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Kidney Int. 1980 Jul;18(1):110-4.

Cessation of immunosuppressive therapy after successful transplantation: a national survey.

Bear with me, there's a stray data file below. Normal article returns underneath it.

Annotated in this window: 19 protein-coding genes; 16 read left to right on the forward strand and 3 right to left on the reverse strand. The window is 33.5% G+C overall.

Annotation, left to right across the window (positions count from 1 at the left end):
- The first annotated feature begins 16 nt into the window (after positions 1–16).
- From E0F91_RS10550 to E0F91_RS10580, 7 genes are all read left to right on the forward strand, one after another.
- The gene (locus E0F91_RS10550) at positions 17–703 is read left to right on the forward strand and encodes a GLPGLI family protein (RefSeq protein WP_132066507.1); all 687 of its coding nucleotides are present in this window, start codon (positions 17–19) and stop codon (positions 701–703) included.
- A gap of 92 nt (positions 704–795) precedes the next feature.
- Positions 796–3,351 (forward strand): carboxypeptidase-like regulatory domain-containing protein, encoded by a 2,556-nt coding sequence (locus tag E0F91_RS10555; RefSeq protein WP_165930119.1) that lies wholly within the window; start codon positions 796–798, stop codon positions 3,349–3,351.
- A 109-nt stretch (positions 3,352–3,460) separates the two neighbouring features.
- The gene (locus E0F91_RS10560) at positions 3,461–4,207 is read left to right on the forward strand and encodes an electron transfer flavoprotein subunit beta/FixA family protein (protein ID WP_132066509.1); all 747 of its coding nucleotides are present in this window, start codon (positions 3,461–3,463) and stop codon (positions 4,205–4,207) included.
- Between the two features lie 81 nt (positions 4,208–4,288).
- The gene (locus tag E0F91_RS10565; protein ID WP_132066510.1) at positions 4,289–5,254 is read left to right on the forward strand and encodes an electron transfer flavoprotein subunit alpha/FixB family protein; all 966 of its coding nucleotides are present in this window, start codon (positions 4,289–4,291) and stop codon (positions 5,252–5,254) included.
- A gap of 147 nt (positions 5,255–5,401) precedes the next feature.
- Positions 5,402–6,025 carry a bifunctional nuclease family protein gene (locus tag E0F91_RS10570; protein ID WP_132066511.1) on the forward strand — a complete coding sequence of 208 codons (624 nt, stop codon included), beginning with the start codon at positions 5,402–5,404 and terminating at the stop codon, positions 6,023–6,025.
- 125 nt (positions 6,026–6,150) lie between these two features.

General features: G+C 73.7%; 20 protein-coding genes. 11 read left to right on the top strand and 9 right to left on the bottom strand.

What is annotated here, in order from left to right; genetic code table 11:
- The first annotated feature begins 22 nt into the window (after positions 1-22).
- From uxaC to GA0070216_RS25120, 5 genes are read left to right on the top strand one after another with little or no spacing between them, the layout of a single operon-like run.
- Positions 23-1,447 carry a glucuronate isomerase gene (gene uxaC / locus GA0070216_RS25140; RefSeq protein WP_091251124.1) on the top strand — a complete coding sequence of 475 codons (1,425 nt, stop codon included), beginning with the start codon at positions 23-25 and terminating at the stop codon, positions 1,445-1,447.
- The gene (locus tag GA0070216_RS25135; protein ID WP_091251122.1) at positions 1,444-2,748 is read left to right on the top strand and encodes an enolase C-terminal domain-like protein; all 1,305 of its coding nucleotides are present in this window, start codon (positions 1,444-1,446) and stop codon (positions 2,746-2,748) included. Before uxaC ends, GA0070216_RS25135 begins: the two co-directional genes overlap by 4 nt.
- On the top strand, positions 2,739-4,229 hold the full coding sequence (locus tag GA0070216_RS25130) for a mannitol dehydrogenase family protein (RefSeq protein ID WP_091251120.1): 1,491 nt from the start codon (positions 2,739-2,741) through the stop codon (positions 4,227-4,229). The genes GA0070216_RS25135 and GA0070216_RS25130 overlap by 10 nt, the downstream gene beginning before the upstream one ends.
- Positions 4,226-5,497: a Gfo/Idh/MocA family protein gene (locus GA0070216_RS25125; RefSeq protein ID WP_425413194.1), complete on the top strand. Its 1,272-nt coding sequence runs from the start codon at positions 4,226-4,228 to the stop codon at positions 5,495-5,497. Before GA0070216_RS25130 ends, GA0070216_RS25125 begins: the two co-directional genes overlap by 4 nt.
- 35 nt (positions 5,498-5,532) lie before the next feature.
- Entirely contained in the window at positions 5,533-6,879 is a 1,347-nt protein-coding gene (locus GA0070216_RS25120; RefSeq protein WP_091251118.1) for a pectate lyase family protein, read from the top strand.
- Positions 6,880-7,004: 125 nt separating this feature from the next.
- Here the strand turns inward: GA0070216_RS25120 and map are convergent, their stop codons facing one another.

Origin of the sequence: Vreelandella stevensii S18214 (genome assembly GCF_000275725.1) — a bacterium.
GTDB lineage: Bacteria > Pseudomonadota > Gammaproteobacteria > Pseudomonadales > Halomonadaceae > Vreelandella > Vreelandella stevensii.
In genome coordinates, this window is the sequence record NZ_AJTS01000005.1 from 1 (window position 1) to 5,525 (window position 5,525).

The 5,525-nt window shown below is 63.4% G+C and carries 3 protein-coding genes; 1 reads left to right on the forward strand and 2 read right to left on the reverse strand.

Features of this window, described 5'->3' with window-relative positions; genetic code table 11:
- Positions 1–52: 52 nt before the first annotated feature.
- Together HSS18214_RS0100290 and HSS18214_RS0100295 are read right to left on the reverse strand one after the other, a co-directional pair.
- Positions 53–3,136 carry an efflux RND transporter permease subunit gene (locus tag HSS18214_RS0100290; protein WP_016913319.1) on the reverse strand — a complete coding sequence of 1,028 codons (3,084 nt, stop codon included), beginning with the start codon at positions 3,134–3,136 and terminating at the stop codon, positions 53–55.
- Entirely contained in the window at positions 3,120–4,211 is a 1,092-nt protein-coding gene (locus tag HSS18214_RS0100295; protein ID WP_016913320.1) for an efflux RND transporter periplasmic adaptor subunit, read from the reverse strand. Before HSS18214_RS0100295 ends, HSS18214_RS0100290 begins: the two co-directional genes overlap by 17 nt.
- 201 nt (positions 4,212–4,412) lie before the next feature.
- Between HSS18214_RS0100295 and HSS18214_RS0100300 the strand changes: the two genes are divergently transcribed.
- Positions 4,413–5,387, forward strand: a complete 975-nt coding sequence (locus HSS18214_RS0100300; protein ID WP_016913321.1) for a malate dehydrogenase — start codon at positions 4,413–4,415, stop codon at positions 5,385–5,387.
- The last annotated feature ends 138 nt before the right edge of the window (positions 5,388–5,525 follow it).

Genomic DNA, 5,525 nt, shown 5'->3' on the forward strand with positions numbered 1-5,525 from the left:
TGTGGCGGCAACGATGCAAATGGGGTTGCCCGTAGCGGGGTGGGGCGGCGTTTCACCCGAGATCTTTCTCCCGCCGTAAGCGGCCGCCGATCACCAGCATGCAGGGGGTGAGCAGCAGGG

A retrospective survey of 165 United States renal transplant units identified 48 patients who had discontinued all immunosuppressive therapy (IT). Sixteen had received cadaveric and 32 had received living-related grafts. The interval from transplantation to cessation of medication was similar in both groups and did not correlate with the outcome. Of 16 cadaveric grafts, 9 failed ("delta" serum creatinine concentration of greater than or equal to 5 mg/dl) within a mean of 59 days; 3 patients maintained stable renal function for 244, 395, and 425 days, respectively. Of the 32 related grafts, 12 failed within a mean of 234 days. Of the 20 related grafts that did not fail, 5 had stable function for greater than or equal to 1 year and 6 for greater than or equal to 3 years after cessation of IT. Our data demonstrate that at no point after transplantation is it prudent to stop all IT barring serious drug toxicity. Also, in patients who stop IT surreptitiously and in whom renal function remains normal, reinstitution of therapy is indicated within 1 year and is advisable as long as 3 years after cessation; those few patients who do well without IT for greater than 3 years may not need further treatment.

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